Where is that sound coming from? Chrome identifies which tabs are playing audio by placing a little speaking icon on the tabs making noise. If a video starts playing on one of your background tabs, look for the little speaker icon. To mute its audio, right-click the tab and hit Mute Tab. You’ll mute the offending tab without leaving your current tab.

Block autoplay videos

If you find yourself constantly muting tabs, why not just put a stop to autoplay videos altogether? Type chrome://flags/#autoplay-policy into Chrome’s URL bar, which will open Chrome’s list of features Google is testing out, but have yet to make it into the official release. For the autoplay policy, select Document user activation is required and then click the Relaunch Now button.

Block notification requests

After autoplay videos, my least favorite part about browsing the web are the constant requests from sites asking me if I’ll let them show me notifications. My answer is always “block.” Thankfully, there is a way to tell Chrome to stop sites from asking. Open Settings and scroll down to the bottom and click Advanced. In the Privacy and security section, click Content Settings. Next, click Notifications and then click the toggle switch so it goes from Ask before sending to Blocked.

Quickest way to a Google search

You probably know that you can use Chrome’s URL bar to do a quick Google search, but that’s not the fastest way. If you come across a word you want to look up, just right-click it and select Search Google for “_____” from the contextual menu and a new tab will open with Google search results for the word. You can also look up a phrase the same way by first highlighting the whole phrase and then right-clicking.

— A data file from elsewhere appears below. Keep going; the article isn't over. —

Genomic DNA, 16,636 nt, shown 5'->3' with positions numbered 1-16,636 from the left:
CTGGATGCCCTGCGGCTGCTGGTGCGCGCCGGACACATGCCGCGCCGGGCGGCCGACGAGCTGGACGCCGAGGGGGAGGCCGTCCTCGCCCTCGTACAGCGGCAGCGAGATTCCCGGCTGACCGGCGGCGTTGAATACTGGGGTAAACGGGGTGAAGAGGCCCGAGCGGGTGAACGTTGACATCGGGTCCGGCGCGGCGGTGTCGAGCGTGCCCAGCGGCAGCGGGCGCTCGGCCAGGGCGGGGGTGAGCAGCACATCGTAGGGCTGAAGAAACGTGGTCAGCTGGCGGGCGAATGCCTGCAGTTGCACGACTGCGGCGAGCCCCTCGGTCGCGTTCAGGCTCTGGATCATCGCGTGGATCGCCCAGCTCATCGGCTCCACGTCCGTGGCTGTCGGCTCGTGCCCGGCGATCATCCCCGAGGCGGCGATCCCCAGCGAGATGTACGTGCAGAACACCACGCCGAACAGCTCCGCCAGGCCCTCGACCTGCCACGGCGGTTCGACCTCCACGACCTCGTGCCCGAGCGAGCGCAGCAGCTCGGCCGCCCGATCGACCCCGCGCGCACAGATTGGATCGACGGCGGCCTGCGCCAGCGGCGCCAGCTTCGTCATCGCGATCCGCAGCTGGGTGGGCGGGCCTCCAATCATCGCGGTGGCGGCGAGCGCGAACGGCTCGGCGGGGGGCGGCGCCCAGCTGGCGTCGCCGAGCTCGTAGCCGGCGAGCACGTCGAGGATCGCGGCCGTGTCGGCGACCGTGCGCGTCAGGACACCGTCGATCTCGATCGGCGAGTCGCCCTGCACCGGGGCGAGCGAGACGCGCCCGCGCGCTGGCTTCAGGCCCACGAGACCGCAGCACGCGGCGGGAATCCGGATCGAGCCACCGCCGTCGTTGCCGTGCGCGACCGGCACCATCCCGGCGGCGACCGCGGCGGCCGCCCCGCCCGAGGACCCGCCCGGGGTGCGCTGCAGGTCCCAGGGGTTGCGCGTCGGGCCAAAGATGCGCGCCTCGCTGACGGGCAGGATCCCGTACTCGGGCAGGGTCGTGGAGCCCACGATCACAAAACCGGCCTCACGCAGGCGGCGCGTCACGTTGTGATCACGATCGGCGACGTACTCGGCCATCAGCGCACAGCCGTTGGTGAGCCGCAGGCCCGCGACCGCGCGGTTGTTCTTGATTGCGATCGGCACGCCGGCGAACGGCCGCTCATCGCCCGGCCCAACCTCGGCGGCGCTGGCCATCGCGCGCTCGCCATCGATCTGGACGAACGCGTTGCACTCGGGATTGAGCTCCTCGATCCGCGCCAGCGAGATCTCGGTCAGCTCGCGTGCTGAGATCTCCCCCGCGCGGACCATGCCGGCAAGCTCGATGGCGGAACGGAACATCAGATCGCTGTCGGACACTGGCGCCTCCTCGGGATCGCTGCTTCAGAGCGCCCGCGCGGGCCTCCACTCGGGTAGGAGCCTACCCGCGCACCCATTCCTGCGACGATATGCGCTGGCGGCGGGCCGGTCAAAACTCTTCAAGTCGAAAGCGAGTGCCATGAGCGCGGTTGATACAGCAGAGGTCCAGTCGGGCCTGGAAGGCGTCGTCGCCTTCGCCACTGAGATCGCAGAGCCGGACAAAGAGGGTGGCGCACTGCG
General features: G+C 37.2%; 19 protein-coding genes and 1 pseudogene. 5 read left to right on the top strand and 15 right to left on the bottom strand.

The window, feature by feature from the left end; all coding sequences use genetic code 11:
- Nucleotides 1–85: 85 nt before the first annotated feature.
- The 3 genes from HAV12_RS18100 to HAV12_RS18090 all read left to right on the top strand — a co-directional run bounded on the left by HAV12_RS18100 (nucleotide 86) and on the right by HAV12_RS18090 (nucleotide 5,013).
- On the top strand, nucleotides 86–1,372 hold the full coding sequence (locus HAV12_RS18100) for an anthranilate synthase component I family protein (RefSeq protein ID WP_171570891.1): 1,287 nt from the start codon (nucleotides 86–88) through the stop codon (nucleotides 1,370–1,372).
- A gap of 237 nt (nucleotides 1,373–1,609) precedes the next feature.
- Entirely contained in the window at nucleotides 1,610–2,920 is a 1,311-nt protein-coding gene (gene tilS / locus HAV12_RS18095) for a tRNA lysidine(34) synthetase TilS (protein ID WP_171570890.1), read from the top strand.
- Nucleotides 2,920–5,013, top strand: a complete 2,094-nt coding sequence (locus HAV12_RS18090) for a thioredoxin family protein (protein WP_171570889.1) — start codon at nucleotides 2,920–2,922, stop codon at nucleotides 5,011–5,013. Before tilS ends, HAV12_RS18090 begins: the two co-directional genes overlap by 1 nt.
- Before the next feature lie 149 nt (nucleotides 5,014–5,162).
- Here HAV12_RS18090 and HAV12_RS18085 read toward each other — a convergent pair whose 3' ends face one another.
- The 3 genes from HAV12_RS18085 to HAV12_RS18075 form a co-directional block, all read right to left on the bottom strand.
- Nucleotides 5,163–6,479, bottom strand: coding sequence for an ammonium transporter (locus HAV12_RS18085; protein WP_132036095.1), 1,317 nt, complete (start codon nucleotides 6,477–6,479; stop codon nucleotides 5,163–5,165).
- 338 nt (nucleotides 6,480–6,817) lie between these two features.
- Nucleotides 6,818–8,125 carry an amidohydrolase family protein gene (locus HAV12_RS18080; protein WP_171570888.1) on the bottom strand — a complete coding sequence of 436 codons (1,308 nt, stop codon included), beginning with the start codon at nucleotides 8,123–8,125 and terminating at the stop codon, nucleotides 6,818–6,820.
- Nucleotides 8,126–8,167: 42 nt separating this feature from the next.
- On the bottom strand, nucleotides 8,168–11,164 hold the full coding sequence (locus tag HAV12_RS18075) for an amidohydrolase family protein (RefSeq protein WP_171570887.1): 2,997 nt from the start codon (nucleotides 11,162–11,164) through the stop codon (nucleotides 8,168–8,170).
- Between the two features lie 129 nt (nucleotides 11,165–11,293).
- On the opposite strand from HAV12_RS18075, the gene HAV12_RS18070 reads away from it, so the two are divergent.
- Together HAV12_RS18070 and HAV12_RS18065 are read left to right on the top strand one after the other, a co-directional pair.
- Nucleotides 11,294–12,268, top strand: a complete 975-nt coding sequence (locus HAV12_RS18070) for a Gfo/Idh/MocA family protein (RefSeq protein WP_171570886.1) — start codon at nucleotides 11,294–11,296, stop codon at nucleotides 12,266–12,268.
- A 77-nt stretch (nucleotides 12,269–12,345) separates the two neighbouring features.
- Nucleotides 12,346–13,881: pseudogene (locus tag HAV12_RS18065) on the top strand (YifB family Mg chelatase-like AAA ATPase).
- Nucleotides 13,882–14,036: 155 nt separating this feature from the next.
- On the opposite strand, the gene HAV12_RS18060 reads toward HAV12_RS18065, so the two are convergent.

Zoom out to normal view

Frequently, my MacBook’s ($1,249.00 at Amazon.com) touchpad misreads a swipe or gesture and wildly zooms in on the page I’m reading. So I memorized the Command-0 (zero, that is) keyboard shortcut, which returns Chrome to the regular zoom level. (That’s Ctrl-0 for you Windows users.)

Select multiple tabs

If your open tabs have reached the point where you want to break off a bunch and move them into their own window, you can select multiple tabs by holding down Command (Mac) or Ctrl (Windows) and clicking the tabs you want to move. You’ll see that the tabs are highlighted in a lighter shade from your other tabs. With your tabs selected, you can release the Command or Ctrl button and then drag the tabs from the current window and they’ll all open in a new window of their own.

Reopen a closed tab

Accidentally closed a tab? You can bring it back by hitting Command-Shift-T on a Mac or Ctrl-Shift-T on a PC.

Start where you left off

Did you know you can tell Chrome to restart not with a blank page but where you left off, with all of your many tabs. I like to shut down my MacBook from time to time to keep it running smoothly, and I like to be able to pick up right where I left off in Chrome after a reboot. To do this, go to Chrome’s Settings, scroll down to the On startup area and select Continue where you left off.

See what’s slowing you down

Is Chrome acting sluggish? You can see if there is a particular tab that’s causing the slowdown by using Chrome’s built-in Task Manager. It shows which tabs are using the most CPU and memory resources. To open Chrome’s Task Manager, click the triple-dot button in the top right and go to More Tools > Task Manager. The small Task Manager window shows fluctuating percentages for each open tab and extension you have running in terms of CPU and memory usage. Highlight a tab or an extension and click the End Process to kill any egregious resource hog and reclaim some CPU and memory overhead.

Save time with autofill

Tired of entering your address or credit card info on web forms? You can save this information and have Chrome enter it for you. Go to Settings > Advanced > Passwords and forms > Autofill settings to save address and payment information with Chrome. When you come to a web form, you just need to enter the first letter or your name or first number of your credit card and Chrome will offer to fill out the appropriate boxes for you.


Do you have a favorite feature of Chrome? Tell us about it in the comments below!